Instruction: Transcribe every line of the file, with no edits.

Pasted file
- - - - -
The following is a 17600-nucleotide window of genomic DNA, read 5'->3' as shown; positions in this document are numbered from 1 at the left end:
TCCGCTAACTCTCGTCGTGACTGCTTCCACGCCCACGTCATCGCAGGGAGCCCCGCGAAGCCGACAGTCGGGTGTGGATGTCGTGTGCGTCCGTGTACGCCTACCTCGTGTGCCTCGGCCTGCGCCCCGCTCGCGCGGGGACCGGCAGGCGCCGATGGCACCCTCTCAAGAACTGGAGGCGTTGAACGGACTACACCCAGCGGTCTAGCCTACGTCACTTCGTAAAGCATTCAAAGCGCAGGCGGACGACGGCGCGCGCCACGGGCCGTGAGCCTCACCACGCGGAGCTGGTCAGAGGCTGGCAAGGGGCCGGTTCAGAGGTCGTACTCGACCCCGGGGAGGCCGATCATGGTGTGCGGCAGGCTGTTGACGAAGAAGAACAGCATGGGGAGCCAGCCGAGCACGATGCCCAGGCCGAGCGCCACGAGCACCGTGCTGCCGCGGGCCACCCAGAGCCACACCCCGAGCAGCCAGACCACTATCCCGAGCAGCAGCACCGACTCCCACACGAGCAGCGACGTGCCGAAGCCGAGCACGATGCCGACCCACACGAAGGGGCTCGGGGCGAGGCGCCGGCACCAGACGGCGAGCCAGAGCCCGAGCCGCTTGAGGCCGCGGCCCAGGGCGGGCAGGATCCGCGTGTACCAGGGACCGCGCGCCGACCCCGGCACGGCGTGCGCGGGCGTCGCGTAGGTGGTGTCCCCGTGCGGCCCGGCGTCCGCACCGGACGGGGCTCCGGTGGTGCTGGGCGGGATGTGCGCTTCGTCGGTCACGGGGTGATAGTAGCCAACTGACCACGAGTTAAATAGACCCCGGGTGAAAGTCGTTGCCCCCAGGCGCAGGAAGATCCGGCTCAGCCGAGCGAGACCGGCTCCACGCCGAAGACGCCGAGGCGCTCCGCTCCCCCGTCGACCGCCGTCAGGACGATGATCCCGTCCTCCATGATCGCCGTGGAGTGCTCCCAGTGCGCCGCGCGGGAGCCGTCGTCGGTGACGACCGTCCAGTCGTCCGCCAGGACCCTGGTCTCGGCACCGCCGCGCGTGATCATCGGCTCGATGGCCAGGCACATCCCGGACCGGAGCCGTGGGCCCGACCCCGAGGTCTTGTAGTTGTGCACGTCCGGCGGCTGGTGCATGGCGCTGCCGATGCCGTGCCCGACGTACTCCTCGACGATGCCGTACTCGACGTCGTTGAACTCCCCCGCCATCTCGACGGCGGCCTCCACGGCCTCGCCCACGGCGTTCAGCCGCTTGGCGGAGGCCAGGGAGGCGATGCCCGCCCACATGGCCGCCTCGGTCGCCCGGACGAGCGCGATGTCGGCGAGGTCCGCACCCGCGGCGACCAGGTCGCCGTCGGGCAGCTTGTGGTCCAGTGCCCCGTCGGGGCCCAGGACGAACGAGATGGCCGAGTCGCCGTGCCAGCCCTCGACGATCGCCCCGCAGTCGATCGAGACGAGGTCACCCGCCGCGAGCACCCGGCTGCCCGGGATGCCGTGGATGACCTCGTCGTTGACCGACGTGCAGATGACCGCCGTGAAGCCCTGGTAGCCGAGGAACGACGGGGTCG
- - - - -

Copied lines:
The following is a 17600-nucleotide window of genomic DNA, read 5'->3' as shown; positions in this document are numbered from 1 at the left end:
TCCGCTAACTCTCGTCGTGACTGCTTCCACGCCCACGTCATCGCAGGGAGCCCCGCGAAGCCGACAGTCGGGTGTGGATGTCGTGTGCGTCCGTGTACGCCTACCTCGTGTGCCTCGGCCTGCGCCCCGCTCGCGCGGGGACCGGCAGGCGCCGATGGCACCCTCTCAAGAACTGGAGGCGTTGAACGGACTACACCCAGCGGTCTAGCCTACGTCACTTCGTAAAGCATTCAAAGCGCAGGCGGACGACGGCGCGCGCCACGGGCCGTGAGCCTCACCACGCGGAGCTGGTCAGAGGCTGGCAAGGGGCCGGTTCAGAGGTCGTACTCGACCCCGGGGAGGCCGATCATGGTGTGCGGCAGGCTGTTGACGAAGAAGAACAGCATGGGGAGCCAGCCGAGCACGATGCCCAGGCCGAGCGCCACGAGCACCGTGCTGCCGCGGGCCACCCAGAGCCACACCCCGAGCAGCCAGACCACTATCCCGAGCAGCAGCACCGACTCCCACACGAGCAGCGACGTGCCGAAGCCGAGCACGATGCCGACCCACACGAAGGGGCTCGGGGCGAGGCGCCGGCACCAGACGGCGAGCCAGAGCCCGAGCCGCTTGAGGCCGCGGCCCAGGGCGGGCAGGATCCGCGTGTACCAGGGACCGCGCGCCGACCCCGGCACGGCGTGCGCGGGCGTCGCGTAGGTGGTGTCCCCGTGCGGCCCGGCGTCCGCACCGGACGGGGCTCCGGTGGTGCTGGGCGGGATGTGCGCTTCGTCGGTCACGGGGTGATAGTAGCCAACTGACCACGAGTTAAATAGACCCCGGGTGAAAGTCGTTGCCCCCAGGCGCAGGAAGATCCGGCTCAGCCGAGCGAGACCGGCTCCACGCCGAAGACGCCGAGGCGCTCCGCTCCCCCGTCGACCGCCGTCAGGACGATGATCCCGTCCTCCATGATCGCCGTGGAGTGCTCCCAGTGCGCCGCGCGGGAGCCGTCGTCGGTGACGACCGTCCAGTCGTCCGCCAGGACCCTGGTCTCGGCACCGCCGCGCGTGATCATCGGCTCGATGGCCAGGCACATCCCGGACCGGAGCCGTGGGCCCGACCCCGAGGTCTTGTAGTTGTGCACGTCCGGCGGCTGGTGCATGGCGCTGCCGATGCCGTGCCCGACGTACTCCTCGACGATGCCGTACTCGACGTCGTTGAACTCCCCCGCCATCTCGACGGCGGCCTCCACGGCCTCGCCCACGGCGTTCAGCCGCTTGGCGGAGGCCAGGGAGGCGATGCCCGCCCACATGGCCGCCTCGGTCGCCCGGACGAGCGCGATGTCGGCGAGGTCCGCACCCGCGGCGACCAGGTCGCCGTCGGGCAGCTTGTGGTCCAGTGCCCCGTCGGGGCCCAGGACGAACGAGATGGCCGAGTCGCCGTGCCAGCCCTCGACGATCGCCCCGCAGTCGATCGAGACGAGGTCACCCGCCGCGAGCACCCGGCTGCCCGGGATGCCGTGGATGACCTCGTCGTTGACCGACGTGCAGATGACCGCCGTGAAGCCCTGGTAGCCGAGGAACGACGGGGTCG